nep-pol New Economics Papers
on Positive Political Economics
Issue of 2015‒11‒15
eleven papers chosen by
Eugene Beaulieu
University of Calgary

  1. Political Rent-Seeking in Public Procurement: Evidence from the Entry of Political Challengers at Electoral Thresholds By Jan Palguta
  2. Changing Social Preferences and Optimal Redistributive Taxation By Jang-Ting Guo; Alan Krause
  3. Budget, expenditures composition and political manipulation: Evidence from Portugal By Vítor Castro; Rodrigo Martins
  4. Systemic Opposition at Russia’S Gubernatorial Elections By Rostislav F. Turovsky
  5. Electoral Competition with Rationally Inattentive Voters By Filip Matejka; Guido Tabellini
  6. Paying for the Welfare State in the European Periphery By Sebastian Dellepiane-Avellaneda; Niamh Hardiman
  7. Voting with Endogenous Information Acquisition: Theory and Evidence By Sourav Bhattacharya; John Duffy; Sun-Tak Kim
  8. Voting with Evaluations: When Should We Sum? What Should We Sum? By Antonin Macé
  9. Victory in War and Defeat in Peace: Politics and Economics of Post-Conflict Sri Lanka By Prema-chandra Athukorala; Sisira Jayasuriya
  10. The Deterrent Effect of Voting Against Minarets: Identity Utility and Foreigners' Location Choice By Slotwinski, Michaela; Stutzer, Alois
  11. Voluntary Provision of Public Knowledge Goods: Group-Based Social Preferences and Coalition Formation By Tom Dedeurwaerdere; Paolo Melindi-Ghidi; Willem Sas

  1. By: Jan Palguta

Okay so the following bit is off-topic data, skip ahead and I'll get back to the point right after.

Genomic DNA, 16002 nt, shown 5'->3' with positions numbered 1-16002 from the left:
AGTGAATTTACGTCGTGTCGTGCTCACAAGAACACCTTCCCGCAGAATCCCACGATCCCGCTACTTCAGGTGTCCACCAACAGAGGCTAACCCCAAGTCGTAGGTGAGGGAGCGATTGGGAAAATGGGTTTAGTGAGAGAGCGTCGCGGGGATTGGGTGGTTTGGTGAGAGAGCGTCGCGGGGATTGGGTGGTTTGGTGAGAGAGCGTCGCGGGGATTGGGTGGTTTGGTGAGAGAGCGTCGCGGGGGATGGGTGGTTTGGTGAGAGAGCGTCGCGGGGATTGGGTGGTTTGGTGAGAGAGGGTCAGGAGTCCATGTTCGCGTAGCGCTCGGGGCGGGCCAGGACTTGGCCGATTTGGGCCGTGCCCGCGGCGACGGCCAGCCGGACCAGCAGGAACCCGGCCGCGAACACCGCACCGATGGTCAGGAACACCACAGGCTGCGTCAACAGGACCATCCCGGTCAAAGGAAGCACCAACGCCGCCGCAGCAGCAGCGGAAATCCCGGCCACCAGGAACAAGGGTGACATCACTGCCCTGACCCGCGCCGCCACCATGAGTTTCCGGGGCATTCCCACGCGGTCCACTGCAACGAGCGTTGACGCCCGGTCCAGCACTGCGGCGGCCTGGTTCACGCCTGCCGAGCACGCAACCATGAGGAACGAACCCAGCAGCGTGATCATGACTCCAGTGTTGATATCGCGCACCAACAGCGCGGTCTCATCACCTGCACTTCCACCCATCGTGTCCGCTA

Abstract: This paper shows that political challengers affect rent-seeking in public procurement. I use data from municipal governments in the Czech Republic to construct new measures of political rent-seeking in procurement and test whether the entry of additional challengers into municipal legislatures affects the rent-seeking practices. Because the entry of challengers is endogenous to the performance of incumbents, I predict the challenger entry using quasirandom variation in the vote share of challengers near the threshold in proportional elections. I show that legislatures with additional challengers allocate fewer procurements to political donors, double price savings in procurement and use more competitive procurement auctions. The entry of extra challengers leads to greater economic benefits in legislatures with fewer political parties and in legislatures entered by local-level political movements. My findings highlight the role of local-level movements in enhancing political accountability and the value of monitoring the behavior of politicians.
    Keywords: procurement; rent-seeking; accountability; challengers; proportional elections;
    JEL: D72 H57 H72
    Date: 2015–09
  2. By: Jang-Ting Guo; Alan Krause
    Abstract: We examine a dynamic model of optimal nonlinear taxation of labor income and savings, in which there are two political parties: left-wing and right-wing. The parties differ only in their redistributive preferences, with the left-wing party having a stronger preference for redistribution. Our analysis explicitly considers the possibility that society's preference for redistribution may change, as reflected in its future voting behavior. The incumbent government respects the possibility that society's preference may change, and sets taxes to maximize expected social welfare. Our main result is that an incumbent left-wing (resp. right-wing) government will implement a regressive (resp. progressive) savings tax policy. The incumbent government implements this policy not out of self interest, but to accommodate the redistributive goals of the opposing party.
    Keywords: Nonlinear Taxation; Redistribution; Normative Taxation
    JEL: H21 H24
    Date: 2015–11
  3. By: Vítor Castro (Faculty of Economics, University of Coimbra, and Economic Policies Research Unit (NIPE)); Rodrigo Martins (Faculty of Economics, University of Coimbra and Group for Monetary and Fiscal Studies (GEMF))